PROVO — It's at times difficult to ascertain a certain theme put forth by a coach during interview sessions, and at times there's no certain theme conveyed at all. But during Monday's press conference, BYU coach Kalani Sitake left no doubt regarding the theme he's drumming on to his staff and players following Saturday's uninspired 7-6 loss to Northern Illinois.
The theme on Monday had everything to do with consistency, with Sitake using the word "consistent", "consistency" or "inconsistent" 18 times during Monday's 13 and a half minute interview.
"I think that's our theme right now. I could just bring out a banner and you guys could read it," Sitake said. "That's going to be the answer to every question you ask me."
Sitake didn't answer every question with his chosen word for the day, as it were, but it was close.
From questions regarding the seeming regression of offensive line production, to why his team can't seem to put two quality game performances together the response was largely the same.
"We need to be more consistent as a team and that's my job as a coach — to find a way to be consistent," Sitake said. "If you look at the season, we've played some really good games and we've played some really bad ones."
Indeed the 2018 season has been marked with several peaks and valleys, with last Saturday's 7-6 loss to the Huskies marking a big valley, particularly for the offense.
But the Cougars' lack of consistency isn't just comprised of game-to-game performances, according to Sitake. Case in point would be the sole seven points put up by Northern Illinois last week, which came on the opening drive of the second half, where the Cougars allowed 65 of the total 204 yards for the game, in what proved to be the game-winning points.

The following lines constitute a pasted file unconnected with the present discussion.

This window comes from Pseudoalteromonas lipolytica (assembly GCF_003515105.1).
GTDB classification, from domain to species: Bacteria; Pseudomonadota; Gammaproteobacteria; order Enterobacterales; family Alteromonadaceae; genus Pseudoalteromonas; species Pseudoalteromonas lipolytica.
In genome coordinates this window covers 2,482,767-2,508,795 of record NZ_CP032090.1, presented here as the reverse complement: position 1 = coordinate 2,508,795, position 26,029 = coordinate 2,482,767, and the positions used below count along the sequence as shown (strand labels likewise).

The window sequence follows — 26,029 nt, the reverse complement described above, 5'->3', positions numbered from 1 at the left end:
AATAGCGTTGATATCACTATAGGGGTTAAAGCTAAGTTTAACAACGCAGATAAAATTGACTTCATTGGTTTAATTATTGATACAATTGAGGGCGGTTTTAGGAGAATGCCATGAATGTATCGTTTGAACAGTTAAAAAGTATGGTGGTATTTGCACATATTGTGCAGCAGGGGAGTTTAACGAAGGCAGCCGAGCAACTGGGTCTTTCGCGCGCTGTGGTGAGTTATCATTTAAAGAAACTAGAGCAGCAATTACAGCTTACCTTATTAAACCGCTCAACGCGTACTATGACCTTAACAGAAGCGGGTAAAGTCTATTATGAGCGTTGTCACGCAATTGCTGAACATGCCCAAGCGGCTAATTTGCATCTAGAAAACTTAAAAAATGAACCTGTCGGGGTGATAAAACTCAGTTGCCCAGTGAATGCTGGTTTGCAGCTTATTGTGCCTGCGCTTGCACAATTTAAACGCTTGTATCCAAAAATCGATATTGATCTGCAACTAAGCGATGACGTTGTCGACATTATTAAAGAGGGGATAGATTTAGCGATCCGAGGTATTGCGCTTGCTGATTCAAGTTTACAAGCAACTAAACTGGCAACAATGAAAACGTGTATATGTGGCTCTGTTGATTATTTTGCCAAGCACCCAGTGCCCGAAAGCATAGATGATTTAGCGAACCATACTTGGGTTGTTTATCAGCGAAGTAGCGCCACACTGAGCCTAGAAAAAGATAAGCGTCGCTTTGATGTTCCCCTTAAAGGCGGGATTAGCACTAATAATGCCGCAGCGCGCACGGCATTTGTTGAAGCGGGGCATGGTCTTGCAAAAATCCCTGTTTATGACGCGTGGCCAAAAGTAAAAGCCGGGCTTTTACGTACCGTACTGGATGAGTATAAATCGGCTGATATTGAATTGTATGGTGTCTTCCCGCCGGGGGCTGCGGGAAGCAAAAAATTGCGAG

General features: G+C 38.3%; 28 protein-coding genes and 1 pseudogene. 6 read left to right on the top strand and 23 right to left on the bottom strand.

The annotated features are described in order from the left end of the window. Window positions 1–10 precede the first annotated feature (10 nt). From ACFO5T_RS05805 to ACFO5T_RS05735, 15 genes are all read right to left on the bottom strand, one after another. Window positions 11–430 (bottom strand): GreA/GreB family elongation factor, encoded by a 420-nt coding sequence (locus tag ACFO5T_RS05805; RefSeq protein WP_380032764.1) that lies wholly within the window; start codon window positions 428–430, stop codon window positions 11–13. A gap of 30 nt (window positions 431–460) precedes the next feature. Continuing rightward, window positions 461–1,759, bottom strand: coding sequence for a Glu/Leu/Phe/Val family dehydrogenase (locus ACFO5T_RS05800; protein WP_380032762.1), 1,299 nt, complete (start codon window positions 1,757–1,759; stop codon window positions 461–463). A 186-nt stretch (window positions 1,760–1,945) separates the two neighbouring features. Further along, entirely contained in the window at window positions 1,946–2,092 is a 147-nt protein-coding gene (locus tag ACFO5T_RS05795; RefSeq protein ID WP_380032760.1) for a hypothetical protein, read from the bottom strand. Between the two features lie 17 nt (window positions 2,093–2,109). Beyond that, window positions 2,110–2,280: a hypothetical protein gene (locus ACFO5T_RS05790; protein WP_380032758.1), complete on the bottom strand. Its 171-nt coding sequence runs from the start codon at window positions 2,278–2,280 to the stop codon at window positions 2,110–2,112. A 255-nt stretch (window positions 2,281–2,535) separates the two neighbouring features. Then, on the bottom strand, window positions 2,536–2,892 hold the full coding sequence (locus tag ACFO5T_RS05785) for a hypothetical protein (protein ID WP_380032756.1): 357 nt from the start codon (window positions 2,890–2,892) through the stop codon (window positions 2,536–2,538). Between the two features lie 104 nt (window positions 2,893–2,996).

"Even in the games we've shown some really good drives and then it's just not consistent enough," Sitake said. "So what I need to do as a head coach is to find ways for our team to be consistent because we have really good players and they do everything we ask them to."
Sitake put the lack of consistency squarely on his shoulders for not devising effective schemes that exemplify what he believes his players are capable of.
"I need to find ways to give our guys what they deserve with how hard they work," Sitake said. "...We need to devise a scheme on offense and defense that highlight their strengths, if that makes sense."
Regarding the theme of being more aggressive that Sitake put forth right after Saturday's loss, he clarified those remarks on Monday.
"I think it's just (about having) an aggressive mindset in our approach and show more confidence in our guys," Sitake said. "There's probably a lot going into (those postgame comments.) I was emotional after the game. I still am now, but I think there's just so many things involved with that statement. I would just like to see more points on the board and more disruption on defense."
"Coach Sitake takes a lot of the blame on himself, but at the end of the day we're the ones out there playing," said receiver and team captain Micah Simon. "As captains, we take it upon ourselves. It's our team and we have to lead our guys and make sure the confidence is still high to play loose, play free and then make plays."
Simon insisted the way the team prepares doesn't vary from week-to-week whether coming off a big loss or a big win, which lends credence to Sitake's statements that the onus is on himself, his assistants and the schemes they devise during the week of preparation and the adjustments during the game. With just four games left in the 2018 season, the opportunities to show forth more consistency is compressed, starting with this Saturday's game at Boise State and then ending on Nov. 24 with what is sure to be an emotional game at Utah.